Why can’t sitcom characters just be honest?
Why can’t they say “Honey, the boss has forced me to have dinner tonight with a female client to get a contact signed”? No, sitcom writers would rather drag out the anxious-married-man-has-uncomfortable-dinner-with-beautiful-single-woman plot. We know how it’s going to end, because the plot never changes. The wife and the woman come face-to-face in the climax scene, the misunderstanding is cleared up and the husband and wife tag out the show happy and hugging.
That’s what we get from Barry Blitzer in the Jetsons episode “Las Venus.”
And why is it that boss Spacely thinks George Jetson is an imbecile but still has him close out important business deals?
Sorry, but the plot in this one is a little too old, tired and predictable for my liking, though Blitzer adds a little change at the end. So let’s, instead, concentrate on the best part of any Jetsons episode that isn’t named Astro—the designs.
George is taking Jane on a second honeymoon to Las Vegas, which has morphed for futuristic space pun purposes as Las Venus. The Jetsons, of course, is a product of the early ‘60s, a time in Vegas of flashing neon and the Rat Pack, where a little casino action translated into innocent fun (and generally within one’s financial means for the average suburbanite). The various casinos we see in this episode all have bright lights going on and off and the designs, as usual, are imaginative. Click on them to make them bigger.
Dean Martian is about the only nod to the Rat Pack in the cartoon. I thought Frank Star-natra might be part of the bill, but we get enough “star” celebrity puns. George refers to that great dancer Fred Astar. And we get a performance from Starence Welcome, wunnerfully voiced by Daws Butler. I like how the dialogue refers to “space bubble music” but there are no bubbles in the scene. Bill Hanna saves on the animation budget.
Blitzer has some billboard sight gags. Note the parody of Williams Lectric Shave, which was advertised all over the place on TV in the ‘60s. The Cosmic Cola ad has an animated cycle of the Martian kids drinking while the lipstick ad talks to George who just can’t stop being distracted by women.
The credits were removed from the episode about 30 years ago so the cartoons in circulation now don’t tell you who is responsible for these great backgrounds. Or the animation, for that matter. My guessing average is pretty lousy for the Jetsons. I can safely say that several animators worked on it because George looks different in various parts of the cartoon. Whoever did the opening animation (and I believe he’s back at the end) has odd mouth movements. George exhibits a row of teeth, lip-biting and some tongue biting, too. George has a long neck.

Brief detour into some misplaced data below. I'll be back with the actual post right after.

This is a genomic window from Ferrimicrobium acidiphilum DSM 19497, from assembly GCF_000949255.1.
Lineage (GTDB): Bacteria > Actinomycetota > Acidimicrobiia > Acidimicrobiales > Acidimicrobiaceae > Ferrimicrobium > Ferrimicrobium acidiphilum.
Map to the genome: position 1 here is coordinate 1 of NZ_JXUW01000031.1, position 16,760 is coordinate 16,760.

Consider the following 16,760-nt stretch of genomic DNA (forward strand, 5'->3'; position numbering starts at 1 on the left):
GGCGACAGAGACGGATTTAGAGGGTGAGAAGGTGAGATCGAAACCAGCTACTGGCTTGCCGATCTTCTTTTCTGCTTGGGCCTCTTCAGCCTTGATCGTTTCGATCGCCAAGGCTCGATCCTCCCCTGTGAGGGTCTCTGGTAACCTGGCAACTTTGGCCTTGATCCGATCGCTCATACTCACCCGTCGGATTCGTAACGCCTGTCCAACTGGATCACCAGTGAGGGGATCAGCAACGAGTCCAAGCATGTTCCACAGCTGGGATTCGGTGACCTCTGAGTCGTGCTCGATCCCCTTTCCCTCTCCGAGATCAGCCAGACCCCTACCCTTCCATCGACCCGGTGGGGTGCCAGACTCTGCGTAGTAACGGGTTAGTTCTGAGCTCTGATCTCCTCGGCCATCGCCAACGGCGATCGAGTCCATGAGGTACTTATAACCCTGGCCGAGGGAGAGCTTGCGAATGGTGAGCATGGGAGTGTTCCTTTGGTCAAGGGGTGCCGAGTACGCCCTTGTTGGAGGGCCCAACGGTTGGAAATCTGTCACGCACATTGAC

A different animator is at work here, giving George several facial expressions as he hears Jane win a jackpot from a robot one-armed bandit. He’s cross-eyed, beady-eyed and a little cockeyed in some of the drawings, though I’m only posting a few examples.
Here’s part of a take later in the act when Spacely promises Jetson a shapely secretary. I’ll bet this is Don Patterson’s work here; he did a Fred Flintstone drawing once with swirling eyes and head tilted in the same way (with a little open mouth).
Part of one more take from later in the cartoon. George’s mouth is great. George Nicholas drew takes similar to this but it doesn’t look like his work.
And a couple of exit-from-frame drawings. George becomes an outline while G.G. (Gigi) Galaxy leaves behind a few multiples.
Besides the regular voice cast, Jean Vander Pyl dips into her voice collection and borrows Tallulah Bankhead for Miss Galaxy (it’s also her Mrs. J. Evil Scientist voice). She may have the best line in the cartoon; it’s a Groucho-like play on words: “In the meantime, I’ll take a good old-fashioned bath. Sometimes I wonder if it’s worth the expense filling the tub with old fashioneds.” Don Messick has a bunch of roles, repeating his Uniblab voice for one of the mobile robot slot machines (Barry Blitzer also wrote the great episode where Uniblab turns himself into a robot gambling casino), and playing the cop. Mel Blanc is Spacely, Judge Fairly of Lunarville, a robot one-armed bandit and the doorman at the Las Venus Venus.